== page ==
On the eve of WWI, the Royal Flying Corps commissioned English professor A.M. Low to develop a pilotless aircraft. Momentarily setting aside his work on radar, he succeeded in conceiving a pilotless, remotely-controlled aircraft. But due to engineering challenges with the radio gear, the vehicle was never flown in combat.
Since then Low’s original conception has advanced far beyond what he could have imagined. Fast-forward nearly one hundred years, and Low’s concept has not only been used extensively in combat but is taking to the skies in innumerable civil applications.
Unmanned aerial systems, popularly known as drones, are here. They signal a profound change in the nature of warfare as well as growth potential in the commercial market. On one end of the spectrum, Brookings Institute Senior Fellow Peter Singer explains that drones fundamentally change the “who” of war. For the history of mankind, advancements in wartime technology have been about the “how.” At the other end, the usage of UAVs in journalism, agriculture, law enforcement and even by DIY hobbyists opens up the skies to the market.
A study by the Teal Group predicts that the worldwide market for UAVs will reach $89 billion over the next ten years with the United States making up a lion’s share of that market. Most of those dollars will be comprised of defense-related spending. In FY2011, the U.S. Department of Defense requested $6.1 billion for UAS and is expecting another $24 billion through 2015. In tandem with the funding increase, the U.S. has significantly grown its UAS arsenal over the last ten years. In 2000, the DoD had 50 UAV in its inventory; today there are over 7,000.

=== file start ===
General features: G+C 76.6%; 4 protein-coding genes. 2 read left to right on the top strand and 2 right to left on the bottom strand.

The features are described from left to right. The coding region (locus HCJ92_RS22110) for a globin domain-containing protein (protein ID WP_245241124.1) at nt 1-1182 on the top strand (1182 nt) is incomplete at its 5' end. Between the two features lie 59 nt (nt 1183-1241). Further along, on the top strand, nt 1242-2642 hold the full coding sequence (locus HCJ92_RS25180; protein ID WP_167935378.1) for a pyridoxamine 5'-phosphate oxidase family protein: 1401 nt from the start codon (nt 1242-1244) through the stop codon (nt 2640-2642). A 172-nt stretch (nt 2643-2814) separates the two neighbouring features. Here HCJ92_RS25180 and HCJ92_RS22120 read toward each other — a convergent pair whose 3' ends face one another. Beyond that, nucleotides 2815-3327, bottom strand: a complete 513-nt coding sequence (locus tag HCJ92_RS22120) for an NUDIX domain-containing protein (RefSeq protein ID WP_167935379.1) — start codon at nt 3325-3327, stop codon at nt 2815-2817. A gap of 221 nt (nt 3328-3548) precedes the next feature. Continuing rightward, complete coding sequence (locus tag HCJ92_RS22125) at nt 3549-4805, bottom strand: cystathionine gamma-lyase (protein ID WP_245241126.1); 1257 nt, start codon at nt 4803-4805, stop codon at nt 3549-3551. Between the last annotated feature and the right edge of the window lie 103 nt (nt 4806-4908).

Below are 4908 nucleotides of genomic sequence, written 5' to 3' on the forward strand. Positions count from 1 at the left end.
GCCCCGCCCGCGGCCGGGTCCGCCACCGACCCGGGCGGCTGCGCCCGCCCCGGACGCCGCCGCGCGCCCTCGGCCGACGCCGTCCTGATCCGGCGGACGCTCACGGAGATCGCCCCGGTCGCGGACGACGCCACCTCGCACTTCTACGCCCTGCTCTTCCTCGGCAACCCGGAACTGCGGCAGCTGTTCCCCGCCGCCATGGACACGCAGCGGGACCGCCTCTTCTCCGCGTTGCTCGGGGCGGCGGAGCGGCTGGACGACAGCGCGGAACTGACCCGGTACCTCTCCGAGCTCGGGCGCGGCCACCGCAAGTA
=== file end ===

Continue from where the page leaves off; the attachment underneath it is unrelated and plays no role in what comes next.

The UAVs in the U.S. inventory range from the four pound Raven capable of flying at 50 knots below 1,000 feet to the Global Hawk weighing in 25,600 pounds capable of flying at 400 knots for over 30 hours at 65,000 feet. Of course there are also the Predator and Reaper systems used widely in Afghanistan, Iraq, Pakistan’s Federally Administered Tribal Areas, Yemen and Somalia.
Even with the looming budget cuts and their potential impact on the DoD (an estimated $500 billion over the next 10 years), UAS are likely to continue to attract defense dollars. In an early 2012 address, Secretary of Defense Leon Panetta made clear that funding for UAS would not be cut and in some cases will increase. This allocation of funds only makes sense to DoD bookkeepers. For the MQ-1B Predator, the whole shebang—aircraft, ground station, satellite link—costs $20 million. The Reaper, only $53 million. Compare that with the cost of one F-22 at $143 million.
The civil side of the UAS market has not expanded as fast as the defense side but does include dozens of civil applications, nevertheless. According to a 2011 study by the Teal Group, world civil UAS production is forecast to comprise $296 million of the $3.4 billion in 2011 global production value. By 2020 that number is expected to grow to $498 million of global production value, which is anticipated to climb to $8.8 billion.